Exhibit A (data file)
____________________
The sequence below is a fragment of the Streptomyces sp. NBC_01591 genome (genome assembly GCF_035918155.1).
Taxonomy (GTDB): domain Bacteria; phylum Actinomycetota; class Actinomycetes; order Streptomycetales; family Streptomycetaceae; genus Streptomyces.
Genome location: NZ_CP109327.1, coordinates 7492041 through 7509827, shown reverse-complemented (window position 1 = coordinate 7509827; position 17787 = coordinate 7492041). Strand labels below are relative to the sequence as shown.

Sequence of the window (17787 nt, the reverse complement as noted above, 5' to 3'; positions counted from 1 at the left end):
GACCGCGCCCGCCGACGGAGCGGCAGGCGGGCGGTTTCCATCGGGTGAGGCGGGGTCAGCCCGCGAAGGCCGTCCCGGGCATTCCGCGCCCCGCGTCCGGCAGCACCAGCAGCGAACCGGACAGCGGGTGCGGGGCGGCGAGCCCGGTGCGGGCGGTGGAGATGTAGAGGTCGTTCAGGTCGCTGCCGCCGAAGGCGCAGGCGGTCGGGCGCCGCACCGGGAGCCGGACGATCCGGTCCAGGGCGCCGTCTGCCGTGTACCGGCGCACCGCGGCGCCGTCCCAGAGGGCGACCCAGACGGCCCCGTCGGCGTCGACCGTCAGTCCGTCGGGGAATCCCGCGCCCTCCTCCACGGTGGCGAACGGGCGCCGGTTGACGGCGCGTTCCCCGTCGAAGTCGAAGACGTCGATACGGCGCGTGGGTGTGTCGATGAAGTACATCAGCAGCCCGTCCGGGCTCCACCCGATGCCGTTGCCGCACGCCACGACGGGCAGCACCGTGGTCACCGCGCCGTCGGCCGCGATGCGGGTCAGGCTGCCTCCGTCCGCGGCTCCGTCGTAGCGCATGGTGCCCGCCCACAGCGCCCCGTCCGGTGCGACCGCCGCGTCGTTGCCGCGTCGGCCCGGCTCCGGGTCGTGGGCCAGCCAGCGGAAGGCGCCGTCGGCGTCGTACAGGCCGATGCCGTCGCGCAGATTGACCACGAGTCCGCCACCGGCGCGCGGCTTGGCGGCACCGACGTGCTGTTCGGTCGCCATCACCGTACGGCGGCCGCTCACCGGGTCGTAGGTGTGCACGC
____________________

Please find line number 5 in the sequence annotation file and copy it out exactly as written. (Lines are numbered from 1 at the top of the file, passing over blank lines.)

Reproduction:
GACCGCGCCCGCCGACGGAGCGGCAGGCGGGCGGTTTCCATCGGGTGAGGCGGGGTCAGCCCGCGAAGGCCGTCCCGGGCATTCCGCGCCCCGCGTCCGGCAGCACCAGCAGCGAACCGGACAGCGGGTGCGGGGCGGCGAGCCCGGTGCGGGCGGTGGAGATGTAGAGGTCGTTCAGGTCGCTGCCGCCGAAGGCGCAGGCGGTCGGGCGCCGCACCGGGAGCCGGACGATCCGGTCCAGGGCGCCGTCTGCCGTGTACCGGCGCACCGCGGCGCCGTCCCAGAGGGCGACCCAGACGGCCCCGTCGGCGTCGACCGTCAGTCCGTCGGGGAATCCCGCGCCCTCCTCCACGGTGGCGAACGGGCGCCGGTTGACGGCGCGTTCCCCGTCGAAGTCGAAGACGTCGATACGGCGCGTGGGTGTGTCGATGAAGTACATCAGCAGCCCGTCCGGGCTCCACCCGATGCCGTTGCCGCACGCCACGACGGGCAGCACCGTGGTCACCGCGCCGTCGGCCGCGATGCGGGTCAGGCTGCCTCCGTCCGCGGCTCCGTCGTAGCGCATGGTGCCCGCCCACAGCGCCCCGTCCGGTGCGACCGCCGCGTCGTTGCCGCGTCGGCCCGGCTCCGGGTCGTGGGCCAGCCAGCGGAAGGCGCCGTCGGCGTCGTACAGGCCGATGCCGTCGCGCAGATTGACCACGAGTCCGCCACCGGCGCGCGGCTTGGCGGCACCGACGTGCTGTTCGGTCGCCATCACCGTACGGCGGCCGCTCACCGGGTCGTAGGTGTGCACGC